This best practice is one example of a broader rule: always proceed from the simple to the complex. Don’t ask the participant to choose one of sixteen options. Rather, ask two yes or or no questions that will reduce the options first to eight and then four, and have the user pick from that list. Yes, the latter scenario involves more clicks, but it involves less cognitive labor and less scrolling.
Dress to impress
The “e” in “ePRO” isn’t usually capitalized, but maybe it ought to be. Leave the paper mindset behind. Spatial and color constraints no longer apply, and you can present information in a way that prevents the participant from looking ahead (and becoming discouraged). In short, you’re free to give respondents a form-reading and form-filling experience they actually enjoy. Here are some pointers on visual cues that work with the eyes and minds of your participants:
2. Black or dark grey text on a white background is always the safest default for instructions and form labels. For section headings and buttons, a vibrant color that contrasts sufficiently with the background can help orient the respondent.
3. If you have a choice of fonts, sans serif is preferable. Why? While studies do not point to a clear winner for readability in all contexts, evidence suggests that lengthy text passages that ask the reader to parse several ideas at once are best served by serif fonts, while short prompts and labels are best conveyed with a sans serif font. (And you already know that short and direct is best, right?) The wide variety of serifs in existence make character-recognition more difficult to non-native readers, while san serifs are more likely to remain readable when scaled down.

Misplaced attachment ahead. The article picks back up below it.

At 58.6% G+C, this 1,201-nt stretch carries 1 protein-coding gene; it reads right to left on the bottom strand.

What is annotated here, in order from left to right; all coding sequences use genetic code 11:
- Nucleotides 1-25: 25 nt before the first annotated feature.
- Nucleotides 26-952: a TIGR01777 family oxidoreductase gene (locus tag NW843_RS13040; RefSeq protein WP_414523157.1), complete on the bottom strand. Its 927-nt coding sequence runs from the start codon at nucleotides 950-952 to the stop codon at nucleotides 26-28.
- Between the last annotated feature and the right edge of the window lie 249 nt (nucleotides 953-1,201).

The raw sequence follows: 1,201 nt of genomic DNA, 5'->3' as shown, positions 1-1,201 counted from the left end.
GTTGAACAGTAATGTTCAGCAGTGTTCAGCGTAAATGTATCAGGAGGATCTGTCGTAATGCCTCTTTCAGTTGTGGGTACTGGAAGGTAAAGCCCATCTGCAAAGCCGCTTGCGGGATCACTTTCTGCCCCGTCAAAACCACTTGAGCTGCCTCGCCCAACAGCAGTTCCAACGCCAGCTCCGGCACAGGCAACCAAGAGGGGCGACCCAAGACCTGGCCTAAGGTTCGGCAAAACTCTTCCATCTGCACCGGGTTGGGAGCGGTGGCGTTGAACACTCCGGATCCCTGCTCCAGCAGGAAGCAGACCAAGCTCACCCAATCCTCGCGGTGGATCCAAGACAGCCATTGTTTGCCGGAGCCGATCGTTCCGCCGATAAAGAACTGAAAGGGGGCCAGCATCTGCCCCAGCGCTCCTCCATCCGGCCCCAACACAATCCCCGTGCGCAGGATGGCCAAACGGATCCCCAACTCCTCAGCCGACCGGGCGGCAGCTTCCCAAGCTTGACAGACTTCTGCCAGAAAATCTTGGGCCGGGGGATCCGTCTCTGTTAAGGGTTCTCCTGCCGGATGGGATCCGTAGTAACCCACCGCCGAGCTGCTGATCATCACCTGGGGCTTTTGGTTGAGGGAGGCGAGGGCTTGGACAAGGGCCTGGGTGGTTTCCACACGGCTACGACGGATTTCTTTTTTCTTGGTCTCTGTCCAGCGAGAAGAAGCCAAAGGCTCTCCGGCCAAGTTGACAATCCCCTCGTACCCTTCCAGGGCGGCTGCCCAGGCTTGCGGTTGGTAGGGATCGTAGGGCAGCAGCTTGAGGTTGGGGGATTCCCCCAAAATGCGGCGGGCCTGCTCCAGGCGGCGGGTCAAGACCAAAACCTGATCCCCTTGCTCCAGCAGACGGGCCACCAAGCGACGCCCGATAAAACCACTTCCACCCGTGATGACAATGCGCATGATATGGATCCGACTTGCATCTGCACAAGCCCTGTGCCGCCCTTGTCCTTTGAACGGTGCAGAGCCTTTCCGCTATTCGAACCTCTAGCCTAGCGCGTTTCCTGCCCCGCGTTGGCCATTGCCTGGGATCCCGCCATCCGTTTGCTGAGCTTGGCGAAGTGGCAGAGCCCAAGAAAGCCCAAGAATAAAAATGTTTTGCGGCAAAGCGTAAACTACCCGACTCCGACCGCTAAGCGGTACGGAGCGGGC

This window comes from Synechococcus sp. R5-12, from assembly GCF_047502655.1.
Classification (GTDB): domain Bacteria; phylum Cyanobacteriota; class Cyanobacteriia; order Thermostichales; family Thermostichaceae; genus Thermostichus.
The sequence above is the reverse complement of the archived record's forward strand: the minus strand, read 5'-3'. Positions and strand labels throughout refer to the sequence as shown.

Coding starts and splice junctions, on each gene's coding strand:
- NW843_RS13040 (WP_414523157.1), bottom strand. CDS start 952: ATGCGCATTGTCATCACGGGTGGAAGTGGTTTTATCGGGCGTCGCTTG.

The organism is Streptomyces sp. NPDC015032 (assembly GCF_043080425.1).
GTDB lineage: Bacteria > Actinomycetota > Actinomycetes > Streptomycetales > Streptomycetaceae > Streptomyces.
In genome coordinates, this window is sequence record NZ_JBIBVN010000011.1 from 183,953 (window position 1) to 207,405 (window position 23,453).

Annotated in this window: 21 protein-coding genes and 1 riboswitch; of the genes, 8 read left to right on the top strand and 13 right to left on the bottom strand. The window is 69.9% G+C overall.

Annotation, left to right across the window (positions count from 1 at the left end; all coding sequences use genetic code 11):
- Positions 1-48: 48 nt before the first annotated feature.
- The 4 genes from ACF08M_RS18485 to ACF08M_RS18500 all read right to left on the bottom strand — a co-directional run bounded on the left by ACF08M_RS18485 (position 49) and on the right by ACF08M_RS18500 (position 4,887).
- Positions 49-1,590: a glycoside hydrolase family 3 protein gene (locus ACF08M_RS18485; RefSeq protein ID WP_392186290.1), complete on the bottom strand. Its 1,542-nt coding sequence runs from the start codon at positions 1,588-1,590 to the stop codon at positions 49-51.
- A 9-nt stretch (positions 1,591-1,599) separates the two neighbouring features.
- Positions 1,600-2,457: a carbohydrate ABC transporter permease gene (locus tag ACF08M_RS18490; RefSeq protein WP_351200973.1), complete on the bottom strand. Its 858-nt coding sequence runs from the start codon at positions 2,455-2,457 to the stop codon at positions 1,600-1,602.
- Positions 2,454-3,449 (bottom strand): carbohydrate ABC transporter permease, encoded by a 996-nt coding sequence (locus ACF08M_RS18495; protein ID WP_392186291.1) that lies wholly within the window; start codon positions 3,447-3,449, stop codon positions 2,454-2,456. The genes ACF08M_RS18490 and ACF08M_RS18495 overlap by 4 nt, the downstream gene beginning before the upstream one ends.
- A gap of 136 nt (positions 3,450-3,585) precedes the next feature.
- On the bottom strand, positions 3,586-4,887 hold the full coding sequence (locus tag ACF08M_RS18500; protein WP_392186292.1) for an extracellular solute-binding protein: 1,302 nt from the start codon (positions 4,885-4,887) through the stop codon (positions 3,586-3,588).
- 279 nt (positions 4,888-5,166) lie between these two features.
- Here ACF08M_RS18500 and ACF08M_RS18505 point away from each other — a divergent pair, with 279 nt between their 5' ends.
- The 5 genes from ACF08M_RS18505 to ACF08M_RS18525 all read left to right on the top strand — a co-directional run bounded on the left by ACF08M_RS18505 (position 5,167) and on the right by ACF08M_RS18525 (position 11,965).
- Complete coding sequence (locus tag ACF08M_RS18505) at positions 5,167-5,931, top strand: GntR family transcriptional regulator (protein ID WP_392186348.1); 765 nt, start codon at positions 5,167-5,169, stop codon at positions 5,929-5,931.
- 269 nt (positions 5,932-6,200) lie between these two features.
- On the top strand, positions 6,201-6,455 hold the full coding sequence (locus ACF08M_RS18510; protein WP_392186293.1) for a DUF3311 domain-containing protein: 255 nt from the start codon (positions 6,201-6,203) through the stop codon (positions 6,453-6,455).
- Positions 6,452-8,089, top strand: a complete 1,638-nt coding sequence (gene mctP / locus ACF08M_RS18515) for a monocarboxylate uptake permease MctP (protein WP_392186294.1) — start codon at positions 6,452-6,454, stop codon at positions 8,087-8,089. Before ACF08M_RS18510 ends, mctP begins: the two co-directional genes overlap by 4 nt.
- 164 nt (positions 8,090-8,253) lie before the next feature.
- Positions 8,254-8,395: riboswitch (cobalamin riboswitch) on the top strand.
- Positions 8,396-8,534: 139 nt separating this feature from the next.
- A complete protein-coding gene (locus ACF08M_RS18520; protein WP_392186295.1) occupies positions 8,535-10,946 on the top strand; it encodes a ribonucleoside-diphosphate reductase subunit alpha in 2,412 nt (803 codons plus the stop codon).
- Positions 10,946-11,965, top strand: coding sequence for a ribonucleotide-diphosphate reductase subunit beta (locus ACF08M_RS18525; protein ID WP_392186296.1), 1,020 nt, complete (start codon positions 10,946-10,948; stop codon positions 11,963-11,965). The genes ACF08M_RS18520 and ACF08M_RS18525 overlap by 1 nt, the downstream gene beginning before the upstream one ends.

4. Place the field label above, and left justified with, any field requiring the respondent to type. This “stacked” format suits the portrait orientation with which most smartphone users hold their device. Placing the field label inside the field for the user to type over may save space, but it also causes your label to disappear once the user interacts with the field.
5. Avoid grids. There are contexts where a grid layout is preferable; for example, when recording multiple instances of body position, systolic pressure and diastolic pressure for a patient undergoing blood pressure tests. But these are almost always in-clinic scenarios. For the collection of ePRO data, stay within a single column layout.
6. Paginate. One screen containing six questions, or two screens containing three each? All things being equal, fewer questions on more pages is preferable. Why? Clicking next is easier than scrolling. Also, breaking up a large set of questions into two smaller ones reduces the intimidation factor.
7. Use images as selection options when text could lead to misinterpretation. Not all form engines support this feature, but the ability to present an image in place of (or with) a checkbox or radio button is more than a “nice to have.” Which of the following is more likely to result in quality, computable data?
I’ve relied on a few best practices in this example, starting with some very simple questions in order to narrow down the remaining ones and present them in a manner that gives us clean, accurate, and computable data. But the images in particular are what rescue the participant from needless typing and potential confusion. By making the regions within the head illustration clickable, I can capture very discrete data without taxing the participant’s time.
Respect their time
“Press C to confirm or X to cancel.” That’s a familiar formula to anyone who’s received a text message before an appointment. These are easy to appreciate. If I feel I owe any response to the sender, I’m more likely to complete this pseudo-form than any other.
Chances are, however, you may need a little more data than this from your participants. Here’s how you can gather it while respecting your participant’s time.